As the semster ends, my intro to U.S. history students are quickly approaching the Civil War. Last week we looked at two Mexican War-era lithographs depicting the death of Lt. Col. Henry Clay, jr. of the 2nd Kentucky Infantry at the battle of Buena Vista. I asked my students to think about these two images in light of 1) the potential political implications of each and 2) how warfare is depicted. They drew out some fantastic points, including:
- The most common reaction was to the American flag flying above the scene. It seems "extremely patriotic," one wrote.
- Continuing on this nationalist theme, some noticed that "American troops are in straight line & seem more organized, [with] more intricate uniforms." They linked these lines advancing under the flag to themes of the constant and "always advancing" progress of Manifest Destiny.
- Like many of the young men in uniform in Mexico, the students saw this image as a depiction of the heroism and glory of military service. "It shows the great leader dying an honorable death on the battlefield giving an inspiring quote to his officers, handing over his pistols." The inspiring quote, for those who can't make it out: "Leave me, save yourselves. Take these pistols to my father and tell him I have done all I can with them and now return them to him."
- Many linked Clay's drive to acquit himself well on the battlefield to the expectations of manhood and honor, some even to Clay jr's attempt to "fill the shoes" of Clay sr. by "dying fighting for" the family reputation.
Discussion of the second image focused on the "otherization" (my word, not theirs) of the Mexican enemies. The enemy is "hostilely [sic] killing the man with little emotion/remorse." It tries to depict "defeat not by a noble enemy but by [a] barbaric people." They concluded that this encouraged Americans to fight against Mexican "barbarity," justified by God's providential designs for the U.S. carrying its civilization to the entire continent. ...or so Jimmy Polk might say.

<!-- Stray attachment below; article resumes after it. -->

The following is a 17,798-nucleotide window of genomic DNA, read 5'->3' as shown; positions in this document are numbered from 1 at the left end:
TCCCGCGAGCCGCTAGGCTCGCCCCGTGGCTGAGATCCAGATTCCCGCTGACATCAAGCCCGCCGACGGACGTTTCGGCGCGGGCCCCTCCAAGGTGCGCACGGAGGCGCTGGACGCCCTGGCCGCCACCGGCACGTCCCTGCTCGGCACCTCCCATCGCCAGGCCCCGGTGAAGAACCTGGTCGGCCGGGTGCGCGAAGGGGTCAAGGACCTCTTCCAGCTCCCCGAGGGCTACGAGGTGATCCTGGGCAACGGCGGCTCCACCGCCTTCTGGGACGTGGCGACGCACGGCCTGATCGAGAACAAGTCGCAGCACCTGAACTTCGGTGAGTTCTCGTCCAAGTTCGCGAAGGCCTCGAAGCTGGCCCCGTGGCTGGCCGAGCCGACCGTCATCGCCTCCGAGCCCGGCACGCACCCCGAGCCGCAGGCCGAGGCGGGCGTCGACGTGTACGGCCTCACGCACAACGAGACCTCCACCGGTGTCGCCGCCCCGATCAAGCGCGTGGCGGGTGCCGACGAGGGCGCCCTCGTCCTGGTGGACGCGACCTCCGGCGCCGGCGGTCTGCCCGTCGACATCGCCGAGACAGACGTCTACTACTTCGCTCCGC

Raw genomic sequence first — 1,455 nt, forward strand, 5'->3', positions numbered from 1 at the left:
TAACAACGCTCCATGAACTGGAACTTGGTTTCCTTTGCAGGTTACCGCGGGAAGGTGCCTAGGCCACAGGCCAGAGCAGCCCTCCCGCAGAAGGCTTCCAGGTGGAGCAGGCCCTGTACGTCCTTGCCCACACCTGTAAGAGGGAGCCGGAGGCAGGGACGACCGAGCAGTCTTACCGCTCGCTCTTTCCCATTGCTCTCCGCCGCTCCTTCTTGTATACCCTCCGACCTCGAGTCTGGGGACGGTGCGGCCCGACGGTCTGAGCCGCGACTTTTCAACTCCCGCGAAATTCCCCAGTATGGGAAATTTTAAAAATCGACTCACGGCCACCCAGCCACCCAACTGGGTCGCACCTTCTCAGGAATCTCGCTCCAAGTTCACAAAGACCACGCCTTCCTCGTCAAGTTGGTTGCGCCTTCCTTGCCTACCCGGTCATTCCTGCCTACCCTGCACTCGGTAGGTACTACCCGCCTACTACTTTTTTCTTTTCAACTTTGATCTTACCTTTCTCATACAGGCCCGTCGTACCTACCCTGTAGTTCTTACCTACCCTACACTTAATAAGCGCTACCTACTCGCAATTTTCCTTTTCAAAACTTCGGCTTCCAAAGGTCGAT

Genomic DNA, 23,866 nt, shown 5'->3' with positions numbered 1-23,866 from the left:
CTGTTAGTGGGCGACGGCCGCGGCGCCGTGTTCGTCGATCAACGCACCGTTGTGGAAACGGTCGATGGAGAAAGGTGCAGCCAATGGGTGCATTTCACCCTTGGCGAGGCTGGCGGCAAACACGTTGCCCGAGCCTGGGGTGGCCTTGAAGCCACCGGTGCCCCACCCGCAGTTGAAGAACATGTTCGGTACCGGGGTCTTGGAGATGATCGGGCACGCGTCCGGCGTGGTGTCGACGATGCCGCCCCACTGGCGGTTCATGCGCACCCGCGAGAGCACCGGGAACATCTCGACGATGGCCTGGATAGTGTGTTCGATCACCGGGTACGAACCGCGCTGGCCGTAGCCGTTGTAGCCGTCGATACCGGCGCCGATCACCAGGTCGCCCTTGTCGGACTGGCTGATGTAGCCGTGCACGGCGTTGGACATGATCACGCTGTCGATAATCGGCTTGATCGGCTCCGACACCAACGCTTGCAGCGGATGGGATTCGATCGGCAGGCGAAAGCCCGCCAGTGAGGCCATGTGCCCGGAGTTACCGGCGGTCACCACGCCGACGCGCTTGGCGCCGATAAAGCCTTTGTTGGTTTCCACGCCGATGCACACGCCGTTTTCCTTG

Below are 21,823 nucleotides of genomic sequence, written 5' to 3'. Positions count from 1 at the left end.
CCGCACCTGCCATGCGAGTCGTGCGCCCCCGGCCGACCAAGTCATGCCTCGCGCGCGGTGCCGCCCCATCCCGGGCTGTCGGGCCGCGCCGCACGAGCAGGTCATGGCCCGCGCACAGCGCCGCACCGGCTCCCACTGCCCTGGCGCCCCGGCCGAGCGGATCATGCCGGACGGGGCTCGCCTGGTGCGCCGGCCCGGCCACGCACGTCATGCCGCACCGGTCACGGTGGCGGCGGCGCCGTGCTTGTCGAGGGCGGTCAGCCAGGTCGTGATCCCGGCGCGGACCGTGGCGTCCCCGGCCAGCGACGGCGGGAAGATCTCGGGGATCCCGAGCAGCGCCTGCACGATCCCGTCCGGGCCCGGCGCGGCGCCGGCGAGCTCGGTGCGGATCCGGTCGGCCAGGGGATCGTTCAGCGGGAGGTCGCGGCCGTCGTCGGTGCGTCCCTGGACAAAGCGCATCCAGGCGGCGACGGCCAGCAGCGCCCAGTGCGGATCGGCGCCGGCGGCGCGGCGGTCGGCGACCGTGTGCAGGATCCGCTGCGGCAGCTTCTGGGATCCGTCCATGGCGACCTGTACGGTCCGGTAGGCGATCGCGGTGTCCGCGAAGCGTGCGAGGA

- Discussions about the depiction of war in the second image versus the first were insightful, too. In contrast to the first lithograph where "the battle continues in the background...while the figures in front look peaceful," and Clay's grapeshot wound in the thigh is "unreal" "sanitized violence," the second image shows "disarray," and "chaos." Most concluded that the second image was more "blunt," even more "realistic," and shows warfare with "very little honor" indeed. In our class discussion we talked about how movies today serve many of the same purposes as these images did in the 1840s.
- Looking toward exam time, I was quite pleased to see the students pick up on some irony in the very fact of Clay jr's death. One noted that the Col. died "because of a border dispute [of which] Henry Clay [sr] didn't want to be a part...he felt it was unnecessary." Another found it "ironic b/c [ah, the age of text-speak!] Clay is always being defeated (1844 by Polk) & his son is portrayed being defeated." (That one's for you, Chris!)
All in all, a useful little assignment that the students got into. I asked them to relate these themes -- both the political implications of the debate over the spread of free soil/slavery into the West and the impact of images of war on young men of military age -- in relation to why men would enlist to fight in the Civil War. And we'll be there in just a couple weeks!